And for the record, randomness is defined by mathematicians as our inability to discern the order in a pattern. Neither exists without the other; neither is more foundational. They are reciprocal, and great musicians are aware of this. Mature creativity is walking the shoreline of an island of reality that rises from a sea of potential. The shore is always being redrawn, both by the waves and by our footsteps. On our next pass, we'll have to draw a different map. Life and death are in love with each other, and together they conceive each new moment as a variation on the theme of the last - even in the tiniest gesture, in some improvised flourish, or the serendipitous recording of studio banter.

"You have to limit yourself and cut back a lot, both within yourself and in terms of what is around you. And this is also reflected in the music. If I know nothing about something, it is not right that I should say anything about it either. But if I have discovered something, even if it is very little, I say so: very briefly and as directly and as concentratedly as I can, since I, too, am concentrating on the thing in question. That's why the notes that I write may be no more than cues." (p.5)

First, a musician must have an idea. But then, as Ken Wilber said, "Part of being a good writer is selecting words that have a minimum number of alternative meanings, so you can communicate a coherent message." We can not be honest with ourselves and expect our music to fully describe our inner experience. The first-person world and the third-person world are lovers, but they are ultimately incommensurable. There is no valid way to measure one in the language of another. Magritte said, "Every painting starts as a romance and ends as a rape." We can succumb to this cynicism, or we can accept that no quantity will ever replace a quality. All of our words are "no more than cues."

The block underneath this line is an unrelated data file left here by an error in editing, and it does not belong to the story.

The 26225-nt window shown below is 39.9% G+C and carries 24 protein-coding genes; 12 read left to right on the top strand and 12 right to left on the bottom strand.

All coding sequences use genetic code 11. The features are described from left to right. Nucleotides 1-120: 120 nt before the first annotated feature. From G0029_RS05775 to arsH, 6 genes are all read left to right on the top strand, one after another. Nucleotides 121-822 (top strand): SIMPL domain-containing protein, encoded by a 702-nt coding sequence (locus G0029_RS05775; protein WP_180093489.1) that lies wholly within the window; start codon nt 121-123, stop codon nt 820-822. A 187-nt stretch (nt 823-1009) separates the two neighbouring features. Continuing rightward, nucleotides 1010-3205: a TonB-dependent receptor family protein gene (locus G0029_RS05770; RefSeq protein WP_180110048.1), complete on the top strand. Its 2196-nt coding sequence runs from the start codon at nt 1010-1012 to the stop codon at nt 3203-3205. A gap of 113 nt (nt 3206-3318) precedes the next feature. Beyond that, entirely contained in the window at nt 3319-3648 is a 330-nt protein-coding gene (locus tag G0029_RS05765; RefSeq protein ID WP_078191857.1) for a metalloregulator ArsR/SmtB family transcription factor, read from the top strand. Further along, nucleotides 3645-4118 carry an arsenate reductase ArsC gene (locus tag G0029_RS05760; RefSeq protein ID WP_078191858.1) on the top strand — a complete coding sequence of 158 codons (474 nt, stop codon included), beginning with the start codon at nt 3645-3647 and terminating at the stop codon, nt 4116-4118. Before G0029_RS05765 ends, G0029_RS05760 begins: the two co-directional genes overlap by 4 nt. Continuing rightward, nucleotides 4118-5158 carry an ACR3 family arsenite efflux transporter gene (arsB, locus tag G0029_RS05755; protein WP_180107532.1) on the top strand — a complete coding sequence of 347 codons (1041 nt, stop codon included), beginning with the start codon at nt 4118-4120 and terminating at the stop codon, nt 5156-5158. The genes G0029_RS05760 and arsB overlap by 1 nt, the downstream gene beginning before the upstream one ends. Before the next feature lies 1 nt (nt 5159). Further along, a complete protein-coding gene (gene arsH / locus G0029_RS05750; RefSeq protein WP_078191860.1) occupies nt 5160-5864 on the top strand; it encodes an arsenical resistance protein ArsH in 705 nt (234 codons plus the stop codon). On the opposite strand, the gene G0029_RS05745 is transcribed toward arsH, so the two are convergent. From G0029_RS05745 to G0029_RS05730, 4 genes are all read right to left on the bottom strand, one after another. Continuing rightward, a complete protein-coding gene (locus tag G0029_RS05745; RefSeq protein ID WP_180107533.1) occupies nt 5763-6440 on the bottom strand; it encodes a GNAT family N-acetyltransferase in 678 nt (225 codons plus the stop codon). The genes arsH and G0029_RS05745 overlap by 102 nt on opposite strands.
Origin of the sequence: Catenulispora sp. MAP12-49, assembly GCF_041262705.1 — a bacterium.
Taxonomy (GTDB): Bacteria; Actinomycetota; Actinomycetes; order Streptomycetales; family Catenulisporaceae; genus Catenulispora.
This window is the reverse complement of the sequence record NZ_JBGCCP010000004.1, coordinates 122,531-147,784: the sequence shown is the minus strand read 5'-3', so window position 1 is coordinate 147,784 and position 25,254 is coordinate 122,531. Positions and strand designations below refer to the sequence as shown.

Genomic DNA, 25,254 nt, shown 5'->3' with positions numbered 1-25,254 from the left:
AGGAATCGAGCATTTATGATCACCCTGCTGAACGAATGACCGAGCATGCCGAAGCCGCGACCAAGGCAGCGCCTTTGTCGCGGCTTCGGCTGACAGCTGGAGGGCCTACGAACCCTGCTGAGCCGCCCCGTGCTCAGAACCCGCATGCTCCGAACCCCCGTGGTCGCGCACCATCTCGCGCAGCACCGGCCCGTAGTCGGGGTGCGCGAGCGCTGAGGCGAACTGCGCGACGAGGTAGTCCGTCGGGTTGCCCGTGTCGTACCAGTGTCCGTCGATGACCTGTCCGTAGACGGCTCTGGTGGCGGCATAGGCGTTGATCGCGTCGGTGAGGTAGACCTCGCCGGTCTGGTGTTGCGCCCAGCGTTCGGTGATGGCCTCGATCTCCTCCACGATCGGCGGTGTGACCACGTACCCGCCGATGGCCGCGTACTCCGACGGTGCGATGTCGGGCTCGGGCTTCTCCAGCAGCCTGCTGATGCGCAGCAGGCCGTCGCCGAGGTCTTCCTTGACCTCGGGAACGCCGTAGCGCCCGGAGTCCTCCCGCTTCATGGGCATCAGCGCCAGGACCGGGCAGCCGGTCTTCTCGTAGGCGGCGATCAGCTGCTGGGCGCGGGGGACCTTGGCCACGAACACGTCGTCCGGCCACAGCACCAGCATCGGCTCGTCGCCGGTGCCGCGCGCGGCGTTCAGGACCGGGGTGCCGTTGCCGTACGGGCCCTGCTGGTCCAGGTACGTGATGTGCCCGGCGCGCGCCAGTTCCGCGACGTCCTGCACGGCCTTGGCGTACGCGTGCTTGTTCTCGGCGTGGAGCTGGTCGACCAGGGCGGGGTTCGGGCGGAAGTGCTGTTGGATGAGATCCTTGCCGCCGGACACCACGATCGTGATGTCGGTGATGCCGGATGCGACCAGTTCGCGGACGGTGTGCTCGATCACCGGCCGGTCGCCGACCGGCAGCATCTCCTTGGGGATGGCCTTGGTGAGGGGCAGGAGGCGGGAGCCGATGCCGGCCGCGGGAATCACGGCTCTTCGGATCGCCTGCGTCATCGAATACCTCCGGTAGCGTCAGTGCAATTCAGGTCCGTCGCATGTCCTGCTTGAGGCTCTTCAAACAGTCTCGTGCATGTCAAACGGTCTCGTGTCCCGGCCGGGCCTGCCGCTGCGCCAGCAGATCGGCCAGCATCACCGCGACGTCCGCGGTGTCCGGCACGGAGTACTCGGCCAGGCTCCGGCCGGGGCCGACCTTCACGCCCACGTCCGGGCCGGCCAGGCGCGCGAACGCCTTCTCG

In embracing this, however, we can be playful with our language. Knowing that no single song will ever satisfy, I am liberated from the burden of writing the perfect song. The song I am now writing shows something beautiful and unique, and anyway, there will be more. I know there is no such thing as the Great American Novel, so I can get on with writing my story. I am free to write about the "very little," because I am no longer chained to the task of capturing Everything in Something. And the less I try to do so, the more space I leave for the listener to notice that indeed, every thing does lead home to Everything.

"I have discovered that it is enough if a single note is played beautifully. This single note, the sense of peace or silence have a calming effect on me." (p.4)

One word suggests more than two ever could. Candlelights will always be sexier than floodlights. Emptiness yields. The blank page tells every story, which is why writer's block is so overwhelming: we tremble before the mystery of our own omnipotence. Lao Tzu: "The Master says nothing, and leaves nothing unsaid."

"My music was always written after I had long been silent in the most literal sense of the word. When I speak of silence, I mean the 'nothingness' out of which God created the world. That is why, ideally, musical silence is sacred. Silence is not simply given to us, but in order that we may draw sustenance from it. This sustenance is no less valuable to me than the air I breathe. There's an expression: to live on air and love. I'd like to rephrase this: if you approach silence with love, music may result. A composer often has to wait a long time for this music. It is this reverent sense of expectation that constitutes the brief silence of which I am so fond." (p.5)

I have studied a little bit of neuroscience, enough to know that we do not experience things, but the differences between things. We see boundaries, and our brains conserve resources by assuming the rest. So when I say that no sound exists without silence, I mean it in the least metaphysical, most flesh-and-blood way possible. To experience is to compare. We owe all of our music to silence, even if we never stop to thank it. The single piece of advice common to every musician, no matter the instrument, is to play the rests. Play the rests.

There is also, however, a silence beneath silence. The rests emerge in this openness, the deeper silence in which we make our comparisons. Needless to say, you cannot hear it. But maybe you should try.

(Written for iggli.com)